Following revelations of modern-day slavery and maltreatment of migrant workers, Thailand has been downgraded to the lowest rank in the US State Department's Trafficking in Persons report (TIP), putting it on the same level as Iran, Cuba, Zimbabwe and North Korea. The report cites the recruitment of young women into the sex trade, slavery within the seafood industry, as well as the trafficking of Rohingya refugees from Myanmar.
The TIP report- considered the benchmark index for global anti-trafficking efforts - comes just over a week after Thailand became the only country to vote against a motion that would enforce the International Labor Organization's convention against slave labor, citing that local conditions may not be ready to implement such a measure. The military junta which governs Thailand has announced it was working to "address the issue."
In a DW interview, Annette Lyth, Regional Project Manager at the United Nations Action for Cooperation against Trafficking in Persons, cites corruption, slow prosecution rates, a weak application of the rule of law and a lack of coordination to meet the domestic demand for labor as major barriers to fighting such abuses.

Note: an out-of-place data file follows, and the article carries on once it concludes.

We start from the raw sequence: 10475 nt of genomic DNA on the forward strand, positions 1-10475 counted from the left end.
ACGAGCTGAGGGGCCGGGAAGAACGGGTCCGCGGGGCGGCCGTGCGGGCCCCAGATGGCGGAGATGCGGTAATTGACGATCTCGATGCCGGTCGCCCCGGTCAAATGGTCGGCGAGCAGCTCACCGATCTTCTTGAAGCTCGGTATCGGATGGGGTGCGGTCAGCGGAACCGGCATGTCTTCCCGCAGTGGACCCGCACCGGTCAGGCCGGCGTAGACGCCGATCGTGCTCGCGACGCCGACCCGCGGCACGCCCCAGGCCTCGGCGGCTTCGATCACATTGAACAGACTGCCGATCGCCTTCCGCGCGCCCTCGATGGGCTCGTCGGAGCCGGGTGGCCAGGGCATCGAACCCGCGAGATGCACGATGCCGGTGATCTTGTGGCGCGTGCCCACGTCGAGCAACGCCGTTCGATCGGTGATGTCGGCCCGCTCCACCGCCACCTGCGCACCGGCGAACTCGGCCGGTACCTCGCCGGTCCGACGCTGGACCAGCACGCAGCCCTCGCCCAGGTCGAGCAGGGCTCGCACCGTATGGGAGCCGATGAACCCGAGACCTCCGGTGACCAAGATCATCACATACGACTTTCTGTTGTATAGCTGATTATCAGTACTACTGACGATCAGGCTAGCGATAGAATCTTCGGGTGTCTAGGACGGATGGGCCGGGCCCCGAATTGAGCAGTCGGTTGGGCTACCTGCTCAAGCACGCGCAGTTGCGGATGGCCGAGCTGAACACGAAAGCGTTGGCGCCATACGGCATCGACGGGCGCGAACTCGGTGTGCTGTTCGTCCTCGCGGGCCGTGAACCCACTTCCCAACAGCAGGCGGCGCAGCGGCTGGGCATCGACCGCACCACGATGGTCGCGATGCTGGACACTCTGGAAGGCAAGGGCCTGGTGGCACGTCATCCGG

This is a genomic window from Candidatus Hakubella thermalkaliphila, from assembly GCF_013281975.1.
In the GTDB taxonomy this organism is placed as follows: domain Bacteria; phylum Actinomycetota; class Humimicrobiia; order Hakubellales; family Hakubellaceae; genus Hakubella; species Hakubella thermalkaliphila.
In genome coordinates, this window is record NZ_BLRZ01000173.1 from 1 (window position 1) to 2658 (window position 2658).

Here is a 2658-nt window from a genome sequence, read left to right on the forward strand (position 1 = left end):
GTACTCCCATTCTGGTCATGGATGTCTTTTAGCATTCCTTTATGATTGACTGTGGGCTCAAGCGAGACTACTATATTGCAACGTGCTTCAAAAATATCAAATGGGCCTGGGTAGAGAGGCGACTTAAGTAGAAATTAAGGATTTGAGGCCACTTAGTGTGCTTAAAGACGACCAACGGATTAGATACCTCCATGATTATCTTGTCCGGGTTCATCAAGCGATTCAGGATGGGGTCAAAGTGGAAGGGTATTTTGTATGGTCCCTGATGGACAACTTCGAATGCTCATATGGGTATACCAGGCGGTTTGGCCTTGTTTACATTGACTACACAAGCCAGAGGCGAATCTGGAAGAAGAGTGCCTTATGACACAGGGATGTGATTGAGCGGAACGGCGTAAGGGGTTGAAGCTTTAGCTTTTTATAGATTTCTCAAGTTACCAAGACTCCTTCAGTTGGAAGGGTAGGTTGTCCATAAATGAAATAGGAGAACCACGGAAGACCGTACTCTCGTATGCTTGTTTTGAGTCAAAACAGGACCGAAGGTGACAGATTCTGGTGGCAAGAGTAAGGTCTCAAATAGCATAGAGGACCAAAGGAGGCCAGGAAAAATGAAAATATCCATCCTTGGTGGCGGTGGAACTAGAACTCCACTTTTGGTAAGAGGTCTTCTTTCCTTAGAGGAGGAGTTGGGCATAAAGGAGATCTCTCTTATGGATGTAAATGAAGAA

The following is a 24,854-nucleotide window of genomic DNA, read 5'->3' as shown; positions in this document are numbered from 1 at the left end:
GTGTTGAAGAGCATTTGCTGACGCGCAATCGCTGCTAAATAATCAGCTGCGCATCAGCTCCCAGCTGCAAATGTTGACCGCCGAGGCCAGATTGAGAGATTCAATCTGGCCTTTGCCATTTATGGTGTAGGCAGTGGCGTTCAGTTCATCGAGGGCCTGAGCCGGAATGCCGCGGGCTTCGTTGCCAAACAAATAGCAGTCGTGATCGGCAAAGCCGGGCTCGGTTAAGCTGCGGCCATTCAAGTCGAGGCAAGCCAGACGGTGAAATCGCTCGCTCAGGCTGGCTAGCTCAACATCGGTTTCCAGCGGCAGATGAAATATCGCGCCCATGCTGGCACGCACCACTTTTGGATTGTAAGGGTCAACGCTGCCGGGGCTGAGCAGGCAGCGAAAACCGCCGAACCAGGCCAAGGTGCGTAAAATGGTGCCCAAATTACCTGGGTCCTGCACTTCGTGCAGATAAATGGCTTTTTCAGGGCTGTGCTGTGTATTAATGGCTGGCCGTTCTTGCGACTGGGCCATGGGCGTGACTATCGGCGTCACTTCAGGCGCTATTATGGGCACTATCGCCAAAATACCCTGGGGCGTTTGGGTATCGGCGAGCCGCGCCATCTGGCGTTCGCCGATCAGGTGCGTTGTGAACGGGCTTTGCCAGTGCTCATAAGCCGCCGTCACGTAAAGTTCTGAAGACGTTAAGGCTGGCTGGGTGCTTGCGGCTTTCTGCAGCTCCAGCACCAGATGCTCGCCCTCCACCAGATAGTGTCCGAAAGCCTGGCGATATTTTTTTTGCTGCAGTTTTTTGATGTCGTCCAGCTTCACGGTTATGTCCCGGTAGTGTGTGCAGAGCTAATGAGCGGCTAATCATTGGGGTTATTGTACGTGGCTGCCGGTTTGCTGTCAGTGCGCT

DW: Can you give us an estimate of how many trafficked people are forced to work in Thailand in slave-like conditions?
Annette Lyth: It is very difficult to estimate the numbers of trafficked persons but one can draw some conclusion from the fact that there is a significant population of migrant workers in the country - 3 to 4 million by some estimates - and since many of these are undocumented, they are highly vulnerable to debt bondage and other controls. Recent research from the International Labor Organization on working conditions on fishing boats in Thailand found that 16.9 percent of workers who were interviewed were in situations of forced labor.
These estimates, however, differ strongly from the official statistics provided by the Thai government for 2013, which state that a total of 674 human trafficking cases were officially identified that year, with 520 cases involving sexual exploitation, 80 cases of labor exploitation, and 74 cases related to forced begging - an increase of almost 50 percent from official figures provided for 2012.
In which sectors of the Thai economy are trafficked people forced to work?
The main sectors in which human trafficking occurs include fisheries, seafood processing, low-skilled manufacturing, agriculture and construction, as well as sexual exploitation.
How do people end up being trafficked and forced to work in Thailand?
In some cases people are approached by a broker, who could be a friend, a family member or an unknown person, who promises to find them well paid jobs in another country. People may also be actively looking for opportunities to work abroad and contact a recruitment agency to help them in their search. There have also been many cases of people trafficked onto boats, who report that they were drugged during their journey en route to their workplace destination, and when they wake up found themselves on a boat far out on the sea.